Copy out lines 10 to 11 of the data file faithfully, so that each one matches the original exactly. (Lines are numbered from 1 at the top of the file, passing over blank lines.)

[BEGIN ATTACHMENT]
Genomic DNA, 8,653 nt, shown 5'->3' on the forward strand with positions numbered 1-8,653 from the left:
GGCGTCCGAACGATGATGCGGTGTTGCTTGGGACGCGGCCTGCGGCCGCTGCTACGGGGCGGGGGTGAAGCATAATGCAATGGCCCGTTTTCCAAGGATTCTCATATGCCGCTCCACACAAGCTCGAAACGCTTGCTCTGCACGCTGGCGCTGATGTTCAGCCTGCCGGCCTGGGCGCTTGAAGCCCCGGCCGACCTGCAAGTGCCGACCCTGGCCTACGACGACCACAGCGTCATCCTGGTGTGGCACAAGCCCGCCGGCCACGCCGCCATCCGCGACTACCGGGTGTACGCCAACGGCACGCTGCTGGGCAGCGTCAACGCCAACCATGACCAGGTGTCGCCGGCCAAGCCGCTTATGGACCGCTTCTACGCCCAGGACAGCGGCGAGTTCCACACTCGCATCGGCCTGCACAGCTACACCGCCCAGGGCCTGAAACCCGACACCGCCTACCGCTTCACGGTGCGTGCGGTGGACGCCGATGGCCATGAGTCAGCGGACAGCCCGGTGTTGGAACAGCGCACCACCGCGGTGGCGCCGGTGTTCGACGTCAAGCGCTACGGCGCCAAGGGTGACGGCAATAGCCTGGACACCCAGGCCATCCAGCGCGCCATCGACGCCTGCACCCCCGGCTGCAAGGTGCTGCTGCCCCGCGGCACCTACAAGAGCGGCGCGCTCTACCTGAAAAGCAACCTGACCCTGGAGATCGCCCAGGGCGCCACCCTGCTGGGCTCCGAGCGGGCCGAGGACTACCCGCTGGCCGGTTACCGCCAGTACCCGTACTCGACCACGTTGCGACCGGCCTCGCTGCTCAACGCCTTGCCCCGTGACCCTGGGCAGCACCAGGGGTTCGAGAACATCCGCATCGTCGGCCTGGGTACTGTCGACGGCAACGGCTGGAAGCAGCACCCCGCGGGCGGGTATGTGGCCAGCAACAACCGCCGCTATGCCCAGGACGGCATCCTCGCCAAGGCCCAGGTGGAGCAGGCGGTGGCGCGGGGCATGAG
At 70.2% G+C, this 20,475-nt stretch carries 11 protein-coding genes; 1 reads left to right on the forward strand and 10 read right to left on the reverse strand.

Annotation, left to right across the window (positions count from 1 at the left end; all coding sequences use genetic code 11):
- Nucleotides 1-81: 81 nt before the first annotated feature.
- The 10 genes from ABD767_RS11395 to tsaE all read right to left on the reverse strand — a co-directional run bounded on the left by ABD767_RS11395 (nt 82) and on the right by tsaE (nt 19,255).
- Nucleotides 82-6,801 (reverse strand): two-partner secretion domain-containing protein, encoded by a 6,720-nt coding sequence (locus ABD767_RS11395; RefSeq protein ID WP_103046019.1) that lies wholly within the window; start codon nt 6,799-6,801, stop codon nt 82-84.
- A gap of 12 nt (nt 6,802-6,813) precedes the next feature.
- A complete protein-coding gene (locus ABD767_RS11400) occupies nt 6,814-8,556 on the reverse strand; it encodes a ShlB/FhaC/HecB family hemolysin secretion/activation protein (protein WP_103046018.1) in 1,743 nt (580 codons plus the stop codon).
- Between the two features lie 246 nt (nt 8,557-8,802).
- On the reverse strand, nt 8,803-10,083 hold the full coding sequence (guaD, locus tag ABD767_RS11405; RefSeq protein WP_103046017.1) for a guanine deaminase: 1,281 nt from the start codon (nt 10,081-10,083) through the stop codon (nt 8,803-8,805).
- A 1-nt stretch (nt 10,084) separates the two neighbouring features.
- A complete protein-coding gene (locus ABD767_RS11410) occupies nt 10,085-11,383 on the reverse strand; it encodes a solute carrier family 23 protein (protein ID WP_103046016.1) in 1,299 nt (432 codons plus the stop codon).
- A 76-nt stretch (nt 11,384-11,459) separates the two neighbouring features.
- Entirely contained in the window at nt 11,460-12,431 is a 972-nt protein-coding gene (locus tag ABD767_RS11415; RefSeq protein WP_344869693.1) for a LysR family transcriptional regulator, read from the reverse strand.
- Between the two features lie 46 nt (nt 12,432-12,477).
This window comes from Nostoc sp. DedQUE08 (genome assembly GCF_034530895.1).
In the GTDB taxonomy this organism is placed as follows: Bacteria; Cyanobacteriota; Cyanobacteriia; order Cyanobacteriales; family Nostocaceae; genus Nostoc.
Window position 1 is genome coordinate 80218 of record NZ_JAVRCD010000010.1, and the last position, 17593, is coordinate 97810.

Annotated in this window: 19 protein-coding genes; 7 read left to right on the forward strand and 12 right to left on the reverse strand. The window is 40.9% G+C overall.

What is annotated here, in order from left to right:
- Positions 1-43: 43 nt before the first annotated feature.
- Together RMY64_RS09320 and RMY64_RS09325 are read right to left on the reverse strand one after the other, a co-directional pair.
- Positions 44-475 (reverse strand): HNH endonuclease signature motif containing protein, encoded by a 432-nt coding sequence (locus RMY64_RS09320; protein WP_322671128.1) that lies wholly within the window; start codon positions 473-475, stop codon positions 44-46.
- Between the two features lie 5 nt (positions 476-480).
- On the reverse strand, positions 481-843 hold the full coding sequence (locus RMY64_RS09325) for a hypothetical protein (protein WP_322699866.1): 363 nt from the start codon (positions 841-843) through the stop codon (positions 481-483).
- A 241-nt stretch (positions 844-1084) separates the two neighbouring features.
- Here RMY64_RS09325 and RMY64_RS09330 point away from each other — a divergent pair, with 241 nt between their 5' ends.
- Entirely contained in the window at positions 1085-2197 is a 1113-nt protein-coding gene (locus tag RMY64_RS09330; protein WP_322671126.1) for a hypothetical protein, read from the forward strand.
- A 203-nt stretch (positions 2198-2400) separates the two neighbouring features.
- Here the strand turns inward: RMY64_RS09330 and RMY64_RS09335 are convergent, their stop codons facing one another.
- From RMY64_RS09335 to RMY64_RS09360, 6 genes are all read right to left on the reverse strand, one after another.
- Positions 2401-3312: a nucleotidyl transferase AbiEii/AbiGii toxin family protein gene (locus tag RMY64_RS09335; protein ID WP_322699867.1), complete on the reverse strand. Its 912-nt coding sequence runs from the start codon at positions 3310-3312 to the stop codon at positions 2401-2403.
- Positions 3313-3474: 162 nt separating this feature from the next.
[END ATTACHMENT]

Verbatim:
- Between the two features lie 246 nt (nt 8,557-8,802).
- On the reverse strand, nt 8,803-10,083 hold the full coding sequence (guaD, locus tag ABD767_RS11405; RefSeq protein WP_103046017.1) for a guanine deaminase: 1,281 nt from the start codon (nt 10,081-10,083) through the stop codon (nt 8,803-8,805).